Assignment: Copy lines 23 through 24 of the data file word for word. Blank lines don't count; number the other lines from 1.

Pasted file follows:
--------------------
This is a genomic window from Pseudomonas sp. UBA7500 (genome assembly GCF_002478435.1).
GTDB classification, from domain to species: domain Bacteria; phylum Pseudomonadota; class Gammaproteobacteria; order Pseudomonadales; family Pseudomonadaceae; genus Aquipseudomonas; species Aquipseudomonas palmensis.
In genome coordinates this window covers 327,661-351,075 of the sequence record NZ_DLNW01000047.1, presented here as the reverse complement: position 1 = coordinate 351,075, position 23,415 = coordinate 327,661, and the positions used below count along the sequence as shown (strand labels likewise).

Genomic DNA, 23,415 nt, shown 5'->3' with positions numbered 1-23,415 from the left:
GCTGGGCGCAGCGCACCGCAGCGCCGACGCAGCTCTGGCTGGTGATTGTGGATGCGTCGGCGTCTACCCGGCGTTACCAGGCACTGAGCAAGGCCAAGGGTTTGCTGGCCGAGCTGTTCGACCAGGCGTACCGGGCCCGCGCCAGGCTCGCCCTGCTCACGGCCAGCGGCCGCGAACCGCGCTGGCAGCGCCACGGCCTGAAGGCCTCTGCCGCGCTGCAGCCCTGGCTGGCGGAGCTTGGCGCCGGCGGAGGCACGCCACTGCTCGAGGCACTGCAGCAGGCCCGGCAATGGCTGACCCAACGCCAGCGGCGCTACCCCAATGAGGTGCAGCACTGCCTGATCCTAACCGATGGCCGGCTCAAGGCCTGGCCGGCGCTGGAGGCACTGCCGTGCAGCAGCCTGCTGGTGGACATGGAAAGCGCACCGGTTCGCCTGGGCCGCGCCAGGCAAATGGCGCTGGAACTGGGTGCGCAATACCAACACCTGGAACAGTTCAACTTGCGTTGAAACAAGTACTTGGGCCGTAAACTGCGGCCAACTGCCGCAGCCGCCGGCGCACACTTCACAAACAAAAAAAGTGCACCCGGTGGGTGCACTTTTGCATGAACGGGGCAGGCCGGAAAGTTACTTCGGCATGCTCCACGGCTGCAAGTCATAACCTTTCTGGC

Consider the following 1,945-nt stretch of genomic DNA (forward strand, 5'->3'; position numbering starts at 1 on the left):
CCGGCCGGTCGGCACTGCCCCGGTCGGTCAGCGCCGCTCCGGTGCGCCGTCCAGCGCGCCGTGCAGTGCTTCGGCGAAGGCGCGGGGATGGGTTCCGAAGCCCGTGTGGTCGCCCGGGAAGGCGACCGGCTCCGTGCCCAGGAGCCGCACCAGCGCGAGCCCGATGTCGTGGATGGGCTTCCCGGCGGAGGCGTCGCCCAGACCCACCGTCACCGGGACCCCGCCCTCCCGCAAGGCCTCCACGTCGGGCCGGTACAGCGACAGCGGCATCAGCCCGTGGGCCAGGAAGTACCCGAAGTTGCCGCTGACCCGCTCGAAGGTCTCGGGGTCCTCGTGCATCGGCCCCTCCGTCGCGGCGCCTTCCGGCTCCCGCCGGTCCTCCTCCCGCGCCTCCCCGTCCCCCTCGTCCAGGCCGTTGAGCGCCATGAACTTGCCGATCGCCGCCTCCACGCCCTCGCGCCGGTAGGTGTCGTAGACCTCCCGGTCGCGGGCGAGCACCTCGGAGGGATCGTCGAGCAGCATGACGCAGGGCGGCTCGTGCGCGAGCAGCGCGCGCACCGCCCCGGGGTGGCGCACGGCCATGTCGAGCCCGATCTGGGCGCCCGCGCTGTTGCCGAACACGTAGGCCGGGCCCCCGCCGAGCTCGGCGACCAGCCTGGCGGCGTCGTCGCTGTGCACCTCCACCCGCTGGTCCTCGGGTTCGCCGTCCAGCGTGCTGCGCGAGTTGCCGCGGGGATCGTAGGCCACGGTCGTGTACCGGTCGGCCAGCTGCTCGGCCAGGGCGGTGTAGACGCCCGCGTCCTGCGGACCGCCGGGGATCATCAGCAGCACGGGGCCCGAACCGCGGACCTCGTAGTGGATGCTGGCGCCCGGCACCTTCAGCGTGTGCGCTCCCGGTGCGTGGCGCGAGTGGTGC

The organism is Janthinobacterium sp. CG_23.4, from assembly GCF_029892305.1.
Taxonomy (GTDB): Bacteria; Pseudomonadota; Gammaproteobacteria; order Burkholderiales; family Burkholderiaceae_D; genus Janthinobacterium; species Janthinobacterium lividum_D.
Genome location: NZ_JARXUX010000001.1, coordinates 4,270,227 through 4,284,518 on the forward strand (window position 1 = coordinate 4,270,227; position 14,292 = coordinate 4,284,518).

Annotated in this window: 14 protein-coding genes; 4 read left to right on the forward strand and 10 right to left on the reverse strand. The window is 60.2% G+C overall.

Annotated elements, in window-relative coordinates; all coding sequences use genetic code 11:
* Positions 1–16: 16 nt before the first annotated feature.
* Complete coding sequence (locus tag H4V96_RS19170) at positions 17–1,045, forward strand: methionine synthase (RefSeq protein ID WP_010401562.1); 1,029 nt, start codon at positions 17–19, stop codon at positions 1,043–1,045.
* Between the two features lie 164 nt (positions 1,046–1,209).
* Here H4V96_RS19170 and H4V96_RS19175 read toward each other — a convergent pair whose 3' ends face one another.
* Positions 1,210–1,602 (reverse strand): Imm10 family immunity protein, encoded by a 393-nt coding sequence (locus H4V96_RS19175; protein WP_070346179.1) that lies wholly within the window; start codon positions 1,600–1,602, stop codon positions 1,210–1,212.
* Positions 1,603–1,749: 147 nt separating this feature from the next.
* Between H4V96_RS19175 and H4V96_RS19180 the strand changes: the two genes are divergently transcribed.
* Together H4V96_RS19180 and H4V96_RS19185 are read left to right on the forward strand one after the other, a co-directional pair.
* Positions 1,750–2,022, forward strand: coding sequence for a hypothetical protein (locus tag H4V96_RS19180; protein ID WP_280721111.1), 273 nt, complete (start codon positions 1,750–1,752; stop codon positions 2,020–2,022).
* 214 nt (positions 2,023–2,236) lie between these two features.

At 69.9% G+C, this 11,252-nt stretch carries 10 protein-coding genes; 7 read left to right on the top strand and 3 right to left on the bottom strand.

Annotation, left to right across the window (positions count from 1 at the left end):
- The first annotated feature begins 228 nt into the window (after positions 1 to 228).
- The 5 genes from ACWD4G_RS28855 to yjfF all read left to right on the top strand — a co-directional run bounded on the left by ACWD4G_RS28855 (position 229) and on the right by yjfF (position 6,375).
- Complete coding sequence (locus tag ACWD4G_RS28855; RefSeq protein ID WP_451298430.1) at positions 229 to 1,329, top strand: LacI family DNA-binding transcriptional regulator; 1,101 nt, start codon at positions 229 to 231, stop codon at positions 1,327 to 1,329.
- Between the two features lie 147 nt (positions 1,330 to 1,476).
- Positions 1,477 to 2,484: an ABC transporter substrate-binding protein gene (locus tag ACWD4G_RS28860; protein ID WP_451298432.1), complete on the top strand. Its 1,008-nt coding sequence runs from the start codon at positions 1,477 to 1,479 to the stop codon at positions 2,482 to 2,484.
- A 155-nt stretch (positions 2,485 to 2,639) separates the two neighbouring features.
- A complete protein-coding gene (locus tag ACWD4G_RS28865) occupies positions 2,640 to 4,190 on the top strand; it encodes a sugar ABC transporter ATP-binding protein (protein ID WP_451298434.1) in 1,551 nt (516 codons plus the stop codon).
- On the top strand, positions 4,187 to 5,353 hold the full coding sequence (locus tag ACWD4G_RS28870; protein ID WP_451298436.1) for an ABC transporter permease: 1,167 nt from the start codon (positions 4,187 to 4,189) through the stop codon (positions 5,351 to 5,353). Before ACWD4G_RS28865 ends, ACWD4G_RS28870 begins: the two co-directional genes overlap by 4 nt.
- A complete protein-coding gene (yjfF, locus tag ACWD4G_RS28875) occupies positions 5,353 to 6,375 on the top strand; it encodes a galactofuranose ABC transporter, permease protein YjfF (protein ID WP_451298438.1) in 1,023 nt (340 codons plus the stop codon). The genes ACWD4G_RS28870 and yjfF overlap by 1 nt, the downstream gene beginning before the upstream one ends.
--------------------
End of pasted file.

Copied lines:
At 69.9% G+C, this 11,252-nt stretch carries 10 protein-coding genes; 7 read left to right on the top strand and 3 right to left on the bottom strand.

Annotation, left to right across the window (positions count from 1 at the left end):